Copyright © Karl Dahlke, 2022

Science, or at least the quest for science, began in Greece around 400 B.C. This is one of those statements that is too simple to be entirely true, yet I believe it contains a core of truth nonetheless.

Certainly the Greeks cannot claim to be the fountainhead of math and engineering. Egypt built most of its pyramids nearly 2,000 years earlier, a staggering accomplishment that would be difficult to replicate today, even with modern machinery. How much math did that entail‽ They developed simple machines, pulleys, rollers, levers, capable of multiplying human strength 100 fold - centuries before Archimedes described the 6 simple machines. Still, Archimedes was able to characterize those machines, describe how they work, and calculate mechanical advantage. If you use a wheel and axel, your strength is multiplied by the ratio of the two diameters, while distance is cut by the same ratio. He didn't realize it, but he was laying the foundation for the "conservation of work", which would later become the "conservation of energy", a mighty scientific principle. Referring to the power of the lever, he famously said, “Give me a place to stand, and I shall move the world.” He knew that mechanical advantage was unlimited, at least in theory. The Egyptians used simple machines to solve an engineering problem, but Archimedes explained how they work, and how to improve them.

In the same way, the Greeks wanted to go beyond functional arithmetic, and study abstract mathematics for its own sake.
The math department at a university is often divided into two halves, applied math and pure math.
Prior to the Greeks, all math was applied.
What do we need to know to build this pyramid, these walls, this temple?
In contrast, Euclid wanted to do something else.
His famous book, *The Elements*, is a compendium of all the pure math that was known at the time, including some of his own original work.
He was fascinated with prime numbers, even though they had no practical application.
They were beautiful - that's all.
He knew, intuitively, that every number is uniquely a product of primes, 21 is 3 times 7 and nothing else, but it would take the genius of Gauss, 2000 years later, to prove it.
His theorems on geometry were equally abstract.
Some of his results were helpful in construction, but most of his theorems, e.g. deducing all of geometry from 5 postulates, was pure math, and still is today.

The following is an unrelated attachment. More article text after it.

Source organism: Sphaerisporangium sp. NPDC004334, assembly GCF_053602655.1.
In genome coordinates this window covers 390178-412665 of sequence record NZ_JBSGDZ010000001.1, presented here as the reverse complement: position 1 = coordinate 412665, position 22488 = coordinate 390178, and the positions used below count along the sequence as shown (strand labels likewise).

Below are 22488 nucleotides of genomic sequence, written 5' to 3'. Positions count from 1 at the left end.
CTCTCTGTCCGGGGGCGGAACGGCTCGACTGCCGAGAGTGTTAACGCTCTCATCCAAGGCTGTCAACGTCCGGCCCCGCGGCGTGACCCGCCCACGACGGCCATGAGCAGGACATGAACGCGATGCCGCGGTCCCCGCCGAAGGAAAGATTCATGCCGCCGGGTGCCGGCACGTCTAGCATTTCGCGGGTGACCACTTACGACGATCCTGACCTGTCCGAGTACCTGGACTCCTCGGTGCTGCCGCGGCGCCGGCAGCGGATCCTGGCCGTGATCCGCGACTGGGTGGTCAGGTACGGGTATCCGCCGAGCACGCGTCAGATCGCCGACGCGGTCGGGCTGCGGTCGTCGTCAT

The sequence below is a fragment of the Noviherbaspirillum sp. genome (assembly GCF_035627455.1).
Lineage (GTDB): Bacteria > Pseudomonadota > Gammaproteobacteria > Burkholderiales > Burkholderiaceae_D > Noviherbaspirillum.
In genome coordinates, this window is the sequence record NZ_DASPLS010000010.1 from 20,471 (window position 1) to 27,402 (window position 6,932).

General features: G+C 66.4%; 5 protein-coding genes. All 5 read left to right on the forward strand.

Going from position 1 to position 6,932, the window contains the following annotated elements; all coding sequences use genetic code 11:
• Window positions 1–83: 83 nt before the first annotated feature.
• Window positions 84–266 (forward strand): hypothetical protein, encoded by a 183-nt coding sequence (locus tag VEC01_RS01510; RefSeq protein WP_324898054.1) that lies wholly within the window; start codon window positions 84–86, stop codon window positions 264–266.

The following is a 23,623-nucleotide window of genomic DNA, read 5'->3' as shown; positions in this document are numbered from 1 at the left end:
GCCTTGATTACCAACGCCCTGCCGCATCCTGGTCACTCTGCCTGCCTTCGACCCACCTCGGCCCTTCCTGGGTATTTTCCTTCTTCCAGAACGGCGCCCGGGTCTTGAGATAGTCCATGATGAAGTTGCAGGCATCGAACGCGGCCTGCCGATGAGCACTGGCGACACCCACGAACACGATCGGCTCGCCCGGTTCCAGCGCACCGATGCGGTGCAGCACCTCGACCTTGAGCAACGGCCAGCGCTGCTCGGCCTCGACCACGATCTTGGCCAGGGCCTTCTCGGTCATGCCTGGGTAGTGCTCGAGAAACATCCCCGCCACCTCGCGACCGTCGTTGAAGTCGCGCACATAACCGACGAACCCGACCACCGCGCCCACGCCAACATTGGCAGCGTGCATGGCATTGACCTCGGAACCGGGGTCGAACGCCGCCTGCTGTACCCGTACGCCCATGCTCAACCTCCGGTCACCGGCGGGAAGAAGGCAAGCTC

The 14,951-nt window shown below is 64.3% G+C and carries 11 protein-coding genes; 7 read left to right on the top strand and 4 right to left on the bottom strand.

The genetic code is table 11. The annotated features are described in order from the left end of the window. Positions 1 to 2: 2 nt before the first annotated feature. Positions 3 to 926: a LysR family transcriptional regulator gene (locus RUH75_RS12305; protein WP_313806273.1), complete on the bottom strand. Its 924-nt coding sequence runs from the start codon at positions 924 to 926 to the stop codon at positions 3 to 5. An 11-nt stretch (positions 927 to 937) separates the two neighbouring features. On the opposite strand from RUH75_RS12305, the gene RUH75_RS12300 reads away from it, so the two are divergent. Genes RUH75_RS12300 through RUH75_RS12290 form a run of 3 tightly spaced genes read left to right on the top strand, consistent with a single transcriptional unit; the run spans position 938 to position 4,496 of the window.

Turning to astronomy and physics, the Greeks wanted to understand the world, simply to sate their curiosity. Why do the planets move in the sky, and can we trace their orbits? Why are the tides connected to the phases of the moon? What is matter made of? Is it really earth, wind, water, and fire? These questions aren't related to survival, but the Greeks were curious, so they tried to answer them as best they could, with almost nothing but intuition to guide them. They also took the time to write down their thoughts and ideas. Another civilization might have wrestled with the same questions,but since they didn't leave a written record, we'll never know.

Along with abstract math and basic science,
the Greeks developed literature, music, theater, and even new forms of government.
Athens is sometimes called the cradle of democracy.
No wonder we site the Greek philosophers again and again whenever we discuss the birth of western civilization.
This was illustrated on
*The Big Bang Theory*, when Sheldon wanted to teach Penny physics.
“it was a warm summers evening in ancient greece.” he began.
In many cases, I too will site the Greek philosophers.
They were often wrong, but they were on the right track.
They didn't know the answers, but at least they asked the questions.
Today we understand the world in unprecedented detail, partly because we stand on their shoulders.

A scientist is curious as he searches for the truth, but he is also elated when he finds it. The Greeks were no exception in this regard. When Archimedes discovered the concept of displacement, he jumped out of his bath and ran naked through the streets, shouting, “Eureka!”, as he could not contain his joy. I dare say, scientists and mathematicians feel the same way today, though there are laws against indecent exposure, so we have to be careful.

Sometimes this joy is contagious. When Pythagoras proved the theorem that bears his name, the Pythagorean theorem, the proof was so beautiful and elegant, that he celebrated by sacrificing several oxen, providing a feast for the entire town. (This story may be apocryphal, but I hope it is true, and I wouldn't be surprised if it was.) The Pythagorean theorem was known for thousands of years by observation, i.e. engineers knew how to derive the third side of a right triangle from the other two sides, but they didn't have a proof. Nobody knew why it was true, until Pythagoras solved the thousand year old math conundrum, using an argument so compelling that it could not be denied. Not all proofs are beautiful, but this one is. He must have shouted “Eureka”, as he showed his drawings to passers by. I would like to present the proof below, and perhaps you will feel like celebrating as well. This is not related to anything else in the book, so you can skip ahead to the next chapter if you like, but I hope you will follow along, it's really quite lovely.